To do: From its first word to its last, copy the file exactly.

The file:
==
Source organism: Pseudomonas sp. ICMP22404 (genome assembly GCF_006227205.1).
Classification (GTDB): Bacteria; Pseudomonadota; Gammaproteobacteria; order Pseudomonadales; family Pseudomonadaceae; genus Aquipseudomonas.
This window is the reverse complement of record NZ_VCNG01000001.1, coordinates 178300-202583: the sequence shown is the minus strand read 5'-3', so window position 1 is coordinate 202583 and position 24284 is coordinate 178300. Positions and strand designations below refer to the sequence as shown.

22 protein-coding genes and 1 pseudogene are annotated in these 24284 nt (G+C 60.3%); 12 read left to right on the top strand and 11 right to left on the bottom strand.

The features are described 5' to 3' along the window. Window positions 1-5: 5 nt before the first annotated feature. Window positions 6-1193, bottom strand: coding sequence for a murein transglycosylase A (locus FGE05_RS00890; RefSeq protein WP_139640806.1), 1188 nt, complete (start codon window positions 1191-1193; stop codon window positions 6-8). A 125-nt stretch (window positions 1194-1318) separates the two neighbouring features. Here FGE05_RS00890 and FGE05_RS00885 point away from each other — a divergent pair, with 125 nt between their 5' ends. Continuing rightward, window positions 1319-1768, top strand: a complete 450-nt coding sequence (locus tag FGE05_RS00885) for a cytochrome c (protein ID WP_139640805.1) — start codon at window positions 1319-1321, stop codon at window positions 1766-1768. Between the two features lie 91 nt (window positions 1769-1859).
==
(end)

Source organism: Pseudomonas sp. ICMP22404 (genome assembly GCF_006227205.1).
Classification (GTDB): Bacteria; Pseudomonadota; Gammaproteobacteria; order Pseudomonadales; family Pseudomonadaceae; genus Aquipseudomonas.
This window is the reverse complement of record NZ_VCNG01000001.1, coordinates 178300-202583: the sequence shown is the minus strand read 5'-3', so window position 1 is coordinate 202583 and position 24284 is coordinate 178300. Positions and strand designations below refer to the sequence as shown.

22 protein-coding genes and 1 pseudogene are annotated in these 24284 nt (G+C 60.3%); 12 read left to right on the top strand and 11 right to left on the bottom strand.

The features are described 5' to 3' along the window. Window positions 1-5: 5 nt before the first annotated feature. Window positions 6-1193, bottom strand: coding sequence for a murein transglycosylase A (locus FGE05_RS00890; RefSeq protein WP_139640806.1), 1188 nt, complete (start codon window positions 1191-1193; stop codon window positions 6-8). A 125-nt stretch (window positions 1194-1318) separates the two neighbouring features. Here FGE05_RS00890 and FGE05_RS00885 point away from each other — a divergent pair, with 125 nt between their 5' ends. Continuing rightward, window positions 1319-1768, top strand: a complete 450-nt coding sequence (locus tag FGE05_RS00885) for a cytochrome c (protein ID WP_139640805.1) — start codon at window positions 1319-1321, stop codon at window positions 1766-1768. Between the two features lie 91 nt (window positions 1769-1859).